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Giblet Gravy Recipe

Remove the giblets from the turkey but don't boil the liver.


This giblet gravy recipe isn't difficult, but there are some potential pitfalls to avoid.

Use the primary recipe (the one on this page) if:

  • You are roasting at the traditional 325 F or 163 Celsius roasting temperature

  • You are using a metal roasting pan that is sturdy enough to use on a stove top. This will take advantage of the brown bits (fond) in the bottom of the roasting pan.

  • You have time and space to make (or finish) the gravy while the turkey is resting.

  • Your turkey is not so highly spiced that it will adversely effect the flavor of your gravy.

Use the alternative giblet gravy recipe if:

  • You are using the high heat (2 hour turkey) method (the mirepoix can easily burn)

  • You are using a disposable aluminum, glass, ceramic, or stoneware pan for roasting your turkey (these pans can NOT be safely used on a stove top). A thin metal roasting pan can cause problems by buckling and popping throwing hot grease as you cook

  • You would rather avoid the last minute hassle of preparing a gravy while finishing side dishes
  • .
    • Primary Giblet Gravy Recipe

      You will need:

    • giblets
      one large yellow onion
      2 medium carrots
      2 medium celery ribs
      turkey stock (or chicken stock)

    When your turkey is thawed enough to remove them, take the giblets or giblet packet from the turkey cavity. Check both the neck cavity and the body cavity. You will most likely find the neck, heart, gizzard, and the liver.

    Simmer the neck, heart, and gizzard in a quart of stock for one and one-half hours. The liver is not simmered with the other giblets because long cooking of the liver dries out this organ and intensifies its sulfur like flavor making your broth bitter. So, the liver can be quickly sauteed later before adding it to this turkey giblet gravy recipe.

    During the final 45 minutes of roasting the turkey add a mirepoix to the roasting pan. To make the mirepoix chop, into half inch pieces, one large yellow onion, 2 medium carrots, and 2 medium celery ribs and add to the bottom of the pan.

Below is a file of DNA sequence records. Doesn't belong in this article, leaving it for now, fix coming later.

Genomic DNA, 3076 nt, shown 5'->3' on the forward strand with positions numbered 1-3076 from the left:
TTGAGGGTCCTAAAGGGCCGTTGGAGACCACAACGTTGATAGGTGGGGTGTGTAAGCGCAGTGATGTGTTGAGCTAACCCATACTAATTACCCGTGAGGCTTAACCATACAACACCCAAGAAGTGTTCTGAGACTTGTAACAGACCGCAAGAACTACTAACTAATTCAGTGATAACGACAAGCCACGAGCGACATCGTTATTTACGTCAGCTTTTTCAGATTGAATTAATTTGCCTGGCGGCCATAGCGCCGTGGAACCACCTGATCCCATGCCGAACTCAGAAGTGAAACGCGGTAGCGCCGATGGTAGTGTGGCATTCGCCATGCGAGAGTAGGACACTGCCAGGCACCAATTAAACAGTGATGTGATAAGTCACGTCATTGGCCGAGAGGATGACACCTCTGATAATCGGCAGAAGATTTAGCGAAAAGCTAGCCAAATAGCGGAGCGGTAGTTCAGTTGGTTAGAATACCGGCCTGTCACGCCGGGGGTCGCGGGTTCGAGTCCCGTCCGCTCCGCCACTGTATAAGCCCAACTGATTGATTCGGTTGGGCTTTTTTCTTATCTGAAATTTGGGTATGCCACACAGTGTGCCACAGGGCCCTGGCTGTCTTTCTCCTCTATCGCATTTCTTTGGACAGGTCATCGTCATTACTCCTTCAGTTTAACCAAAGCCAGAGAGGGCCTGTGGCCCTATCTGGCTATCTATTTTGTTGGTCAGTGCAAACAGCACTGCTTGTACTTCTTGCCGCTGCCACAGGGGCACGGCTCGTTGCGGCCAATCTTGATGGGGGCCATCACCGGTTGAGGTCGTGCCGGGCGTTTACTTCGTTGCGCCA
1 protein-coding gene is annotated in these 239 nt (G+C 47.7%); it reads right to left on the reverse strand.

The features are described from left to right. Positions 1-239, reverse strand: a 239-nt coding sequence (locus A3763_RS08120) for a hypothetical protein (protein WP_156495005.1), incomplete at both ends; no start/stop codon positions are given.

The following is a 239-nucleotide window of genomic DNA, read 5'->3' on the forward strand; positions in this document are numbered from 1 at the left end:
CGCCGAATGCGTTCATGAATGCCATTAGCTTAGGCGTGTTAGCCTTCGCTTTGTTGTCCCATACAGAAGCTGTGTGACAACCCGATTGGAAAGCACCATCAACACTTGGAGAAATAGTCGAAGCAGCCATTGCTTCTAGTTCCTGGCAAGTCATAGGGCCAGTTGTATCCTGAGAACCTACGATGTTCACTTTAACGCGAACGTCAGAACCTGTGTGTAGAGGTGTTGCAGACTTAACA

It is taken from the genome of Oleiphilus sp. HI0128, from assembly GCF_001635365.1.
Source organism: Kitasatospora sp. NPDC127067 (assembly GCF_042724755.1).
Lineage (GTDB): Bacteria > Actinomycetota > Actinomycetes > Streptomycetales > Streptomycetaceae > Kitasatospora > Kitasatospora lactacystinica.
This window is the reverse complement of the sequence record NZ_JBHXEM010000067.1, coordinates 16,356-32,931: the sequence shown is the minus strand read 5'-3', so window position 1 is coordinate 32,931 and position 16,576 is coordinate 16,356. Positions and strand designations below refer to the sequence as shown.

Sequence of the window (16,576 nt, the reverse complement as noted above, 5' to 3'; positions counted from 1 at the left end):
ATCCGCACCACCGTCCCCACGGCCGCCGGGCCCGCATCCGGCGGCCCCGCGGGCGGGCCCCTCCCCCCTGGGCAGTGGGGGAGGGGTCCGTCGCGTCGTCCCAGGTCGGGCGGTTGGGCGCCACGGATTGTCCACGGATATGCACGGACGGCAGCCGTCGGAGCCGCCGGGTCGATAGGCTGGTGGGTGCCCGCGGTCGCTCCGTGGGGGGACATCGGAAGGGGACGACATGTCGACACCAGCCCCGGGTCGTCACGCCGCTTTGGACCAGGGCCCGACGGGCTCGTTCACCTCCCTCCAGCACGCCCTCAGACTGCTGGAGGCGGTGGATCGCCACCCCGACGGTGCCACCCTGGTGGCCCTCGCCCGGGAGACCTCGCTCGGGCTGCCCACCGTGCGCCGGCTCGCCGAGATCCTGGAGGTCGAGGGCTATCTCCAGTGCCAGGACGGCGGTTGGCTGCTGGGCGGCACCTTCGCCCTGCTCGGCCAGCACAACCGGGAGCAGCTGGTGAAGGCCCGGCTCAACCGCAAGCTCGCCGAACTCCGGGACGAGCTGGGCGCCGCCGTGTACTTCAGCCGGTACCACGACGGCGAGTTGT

When the turkey is done, remove it from the roasting pan. Remove the roasting rack and carefully pour the juices from the roasting pan into a fat separator, or saucepan. If poured into a saucepan, let it sit until the fat rises to the top and skim the fat off. Save six ounces of the fat to be used to make a roux for the gravy and discard the rest.

    If your roasting pan is of the type to take stove top heat, place the roasting pan on the stove top over two burners. Brown the mirepoix (just cook it until it begins to pick up a bit of brown color, don't burn it). The cooking time will depend on how brown it became while roasting with the turkey.

    Deglaze the roasting pan with a small amount of stock: add just enough stock to loosen the brown bits when scraped.

    After deglazing the pan add the mirepoix mixture and deglazing stock to the saucepan. add the giblet broth and enough stock to equal 6 cups of liquid. Don't add the giblets yet.

    Make a blond roux: by combining 6 oz by weight of flour with the 6 oz (liquid measure) of fat reserved from the turkey. If you don't have a scale to measure the flour, 6 ounces of flour is about 1/2 cup packed. Heat the fat in a pan and whisk in the flour. Cook until it takes on a light blond color.

    Add the blond roux to the gravy saucepan which contains the mirepoix, giblet broth and stock, whisking it in to prevent lumps. Simmer for 15 minutes, strain through a metal sieve to remove the mirepoix. If you have cheesecloth available strain again through a sieve lined with cheesecloth.

    Finely chop the giblets and add them to the gravy. If desired you can saute the liver, chop it, and add it to the gravy at this time. Season to taste.



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